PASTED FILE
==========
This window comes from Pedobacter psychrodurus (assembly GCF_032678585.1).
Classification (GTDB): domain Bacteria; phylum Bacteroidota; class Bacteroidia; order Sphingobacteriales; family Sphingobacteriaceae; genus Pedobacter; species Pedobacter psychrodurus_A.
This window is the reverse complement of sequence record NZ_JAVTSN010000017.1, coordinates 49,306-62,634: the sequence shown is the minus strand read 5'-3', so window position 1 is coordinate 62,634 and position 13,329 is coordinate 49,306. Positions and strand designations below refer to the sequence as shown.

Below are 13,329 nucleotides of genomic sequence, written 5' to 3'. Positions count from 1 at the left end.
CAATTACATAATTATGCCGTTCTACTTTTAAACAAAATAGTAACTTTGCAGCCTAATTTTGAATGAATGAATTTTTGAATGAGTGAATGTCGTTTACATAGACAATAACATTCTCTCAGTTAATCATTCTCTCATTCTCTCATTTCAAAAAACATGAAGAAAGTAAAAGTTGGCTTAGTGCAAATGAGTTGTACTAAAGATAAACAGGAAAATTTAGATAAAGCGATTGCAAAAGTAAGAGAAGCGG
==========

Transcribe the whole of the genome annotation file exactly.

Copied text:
This window comes from Pedobacter psychrodurus (assembly GCF_032678585.1).
Classification (GTDB): domain Bacteria; phylum Bacteroidota; class Bacteroidia; order Sphingobacteriales; family Sphingobacteriaceae; genus Pedobacter; species Pedobacter psychrodurus_A.
This window is the reverse complement of sequence record NZ_JAVTSN010000017.1, coordinates 49,306-62,634: the sequence shown is the minus strand read 5'-3', so window position 1 is coordinate 62,634 and position 13,329 is coordinate 49,306. Positions and strand designations below refer to the sequence as shown.

Below are 13,329 nucleotides of genomic sequence, written 5' to 3'. Positions count from 1 at the left end.
CAATTACATAATTATGCCGTTCTACTTTTAAACAAAATAGTAACTTTGCAGCCTAATTTTGAATGAATGAATTTTTGAATGAGTGAATGTCGTTTACATAGACAATAACATTCTCTCAGTTAATCATTCTCTCATTCTCTCATTTCAAAAAACATGAAGAAAGTAAAAGTTGGCTTAGTGCAAATGAGTTGTACTAAAGATAAACAGGAAAATTTAGATAAAGCGATTGCAAAAGTAAGAGAAGCGG